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Pankhurst Centre

From Wikipedia, the free encyclopedia

 The Pankhurst Centre
The Pankhurst Centre
 historical place plaque on the wall of The Pankurst Centre
historical place plaque on the wall of The Pankurst Centre
 The Pankhurst Centre as seen from the Manchester Royal Infirmary car park
The Pankhurst Centre as seen from the Manchester Royal Infirmary car park

The Pankhurst Centre, 60-62 Nelson Street, Manchester, is a pair of Victorian villas, of which No. 62 was the home of Emmeline Pankhurst and her daughters Sylvia, Christabel and Adela[1] and the birthplace of the suffragette movement.[2] The villas now form a centre that is a women-only space which creates a unique environment for women to learn together, work on projects and socialise. It is a Grade II* listed building as of 10 June 1974.[3]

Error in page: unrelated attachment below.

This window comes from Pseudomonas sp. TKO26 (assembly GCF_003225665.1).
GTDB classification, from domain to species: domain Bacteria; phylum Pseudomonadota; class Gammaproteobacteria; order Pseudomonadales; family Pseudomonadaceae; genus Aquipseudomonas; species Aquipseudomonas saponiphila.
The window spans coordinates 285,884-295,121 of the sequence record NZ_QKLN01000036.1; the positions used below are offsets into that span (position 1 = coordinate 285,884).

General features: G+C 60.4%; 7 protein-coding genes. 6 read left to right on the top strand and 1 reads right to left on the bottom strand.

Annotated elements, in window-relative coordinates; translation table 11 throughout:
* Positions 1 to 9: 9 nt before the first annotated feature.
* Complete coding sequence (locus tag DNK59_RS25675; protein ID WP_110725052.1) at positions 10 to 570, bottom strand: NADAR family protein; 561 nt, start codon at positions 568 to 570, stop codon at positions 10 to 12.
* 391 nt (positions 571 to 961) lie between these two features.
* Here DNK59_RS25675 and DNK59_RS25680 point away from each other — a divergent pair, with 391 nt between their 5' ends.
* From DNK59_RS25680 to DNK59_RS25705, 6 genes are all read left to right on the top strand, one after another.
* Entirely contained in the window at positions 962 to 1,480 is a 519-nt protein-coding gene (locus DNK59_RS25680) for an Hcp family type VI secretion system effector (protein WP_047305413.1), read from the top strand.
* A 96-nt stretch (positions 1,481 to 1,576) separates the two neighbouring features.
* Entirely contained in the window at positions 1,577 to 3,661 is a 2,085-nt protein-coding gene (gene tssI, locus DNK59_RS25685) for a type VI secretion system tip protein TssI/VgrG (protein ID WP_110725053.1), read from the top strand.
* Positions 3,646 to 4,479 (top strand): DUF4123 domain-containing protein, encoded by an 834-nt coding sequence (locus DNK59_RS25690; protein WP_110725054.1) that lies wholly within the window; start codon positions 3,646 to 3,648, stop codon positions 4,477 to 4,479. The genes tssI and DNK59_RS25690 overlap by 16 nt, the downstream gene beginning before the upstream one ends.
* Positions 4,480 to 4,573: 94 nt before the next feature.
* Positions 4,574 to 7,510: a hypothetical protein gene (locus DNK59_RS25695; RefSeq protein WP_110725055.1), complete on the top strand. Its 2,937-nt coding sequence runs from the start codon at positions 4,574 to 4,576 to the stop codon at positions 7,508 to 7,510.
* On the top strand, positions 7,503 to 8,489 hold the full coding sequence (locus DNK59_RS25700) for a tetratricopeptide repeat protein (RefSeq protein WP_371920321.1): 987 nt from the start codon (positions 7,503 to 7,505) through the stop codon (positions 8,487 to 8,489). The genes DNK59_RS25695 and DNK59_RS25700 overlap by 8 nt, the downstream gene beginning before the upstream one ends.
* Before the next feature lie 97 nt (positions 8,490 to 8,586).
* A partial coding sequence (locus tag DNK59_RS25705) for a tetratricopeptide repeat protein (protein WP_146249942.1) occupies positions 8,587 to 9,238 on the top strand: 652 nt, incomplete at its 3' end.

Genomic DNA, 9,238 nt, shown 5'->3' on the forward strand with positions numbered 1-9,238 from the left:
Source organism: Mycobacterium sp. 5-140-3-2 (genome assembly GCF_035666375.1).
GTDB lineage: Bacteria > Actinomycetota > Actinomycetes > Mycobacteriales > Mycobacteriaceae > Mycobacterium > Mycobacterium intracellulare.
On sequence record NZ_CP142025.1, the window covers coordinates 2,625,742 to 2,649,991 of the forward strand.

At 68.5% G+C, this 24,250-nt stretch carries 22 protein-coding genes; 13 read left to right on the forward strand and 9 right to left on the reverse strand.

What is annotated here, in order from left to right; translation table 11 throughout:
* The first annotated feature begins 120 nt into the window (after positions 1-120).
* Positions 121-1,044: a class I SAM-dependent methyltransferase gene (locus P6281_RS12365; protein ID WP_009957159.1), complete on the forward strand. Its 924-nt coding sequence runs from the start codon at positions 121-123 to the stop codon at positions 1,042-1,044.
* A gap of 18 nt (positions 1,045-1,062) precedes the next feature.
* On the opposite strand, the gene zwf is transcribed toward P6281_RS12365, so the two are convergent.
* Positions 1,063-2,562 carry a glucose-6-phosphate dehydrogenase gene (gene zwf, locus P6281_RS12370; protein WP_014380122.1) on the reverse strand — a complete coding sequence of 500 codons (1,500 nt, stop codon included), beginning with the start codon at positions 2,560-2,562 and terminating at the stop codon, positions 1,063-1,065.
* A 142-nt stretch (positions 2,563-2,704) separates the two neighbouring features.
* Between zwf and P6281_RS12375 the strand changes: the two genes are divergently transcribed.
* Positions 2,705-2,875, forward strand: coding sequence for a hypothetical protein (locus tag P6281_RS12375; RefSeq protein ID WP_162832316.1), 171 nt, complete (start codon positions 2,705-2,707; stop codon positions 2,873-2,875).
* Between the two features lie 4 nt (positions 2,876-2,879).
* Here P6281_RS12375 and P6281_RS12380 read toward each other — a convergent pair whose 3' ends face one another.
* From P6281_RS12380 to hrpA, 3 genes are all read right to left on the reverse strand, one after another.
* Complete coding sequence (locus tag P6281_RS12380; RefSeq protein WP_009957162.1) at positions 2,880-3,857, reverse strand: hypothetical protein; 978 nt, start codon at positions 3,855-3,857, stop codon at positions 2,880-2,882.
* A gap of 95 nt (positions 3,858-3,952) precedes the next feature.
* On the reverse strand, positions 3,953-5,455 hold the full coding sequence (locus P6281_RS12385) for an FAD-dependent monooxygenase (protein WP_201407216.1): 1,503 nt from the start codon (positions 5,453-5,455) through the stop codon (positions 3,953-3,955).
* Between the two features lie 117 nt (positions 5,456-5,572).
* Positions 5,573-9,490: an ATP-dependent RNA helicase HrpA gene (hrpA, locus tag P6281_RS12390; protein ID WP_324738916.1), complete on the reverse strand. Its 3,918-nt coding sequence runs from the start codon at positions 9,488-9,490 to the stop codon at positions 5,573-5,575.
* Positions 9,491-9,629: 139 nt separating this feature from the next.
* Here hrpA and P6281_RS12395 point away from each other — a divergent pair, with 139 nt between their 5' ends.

It also contains a museum, The Pankhurst Parlour, which has become a memorial to the suffragette movement. Its Edwardian style furnishings evoke the home of Mrs Pankhurst and her daughters. The Parlour was the first room in the Pankhurst Centre to be redecorated and was the centre of attraction when Barbara Castle and Helen Pankhurst, Sylvia's granddaughter, opened the Centre on 10 October 1987.

See also

References

  1. ^ Hartwell 2001, p 320
  2. ^ Anon. "The Pankhurst Centre". The Pankhurst Centre. Retrieved 8 February 2012. 
  3. ^ "The Pankhurst Centre 62, Manchester". British Listed Buildings. 

Further reading

  • Hartwell, Clare (2001), Manchester, Pevsner Architectural Guides, London: Penguin, ISBN 0-14-071131-7 

External links

This page was last edited on 13 April 2018, at 18:46.
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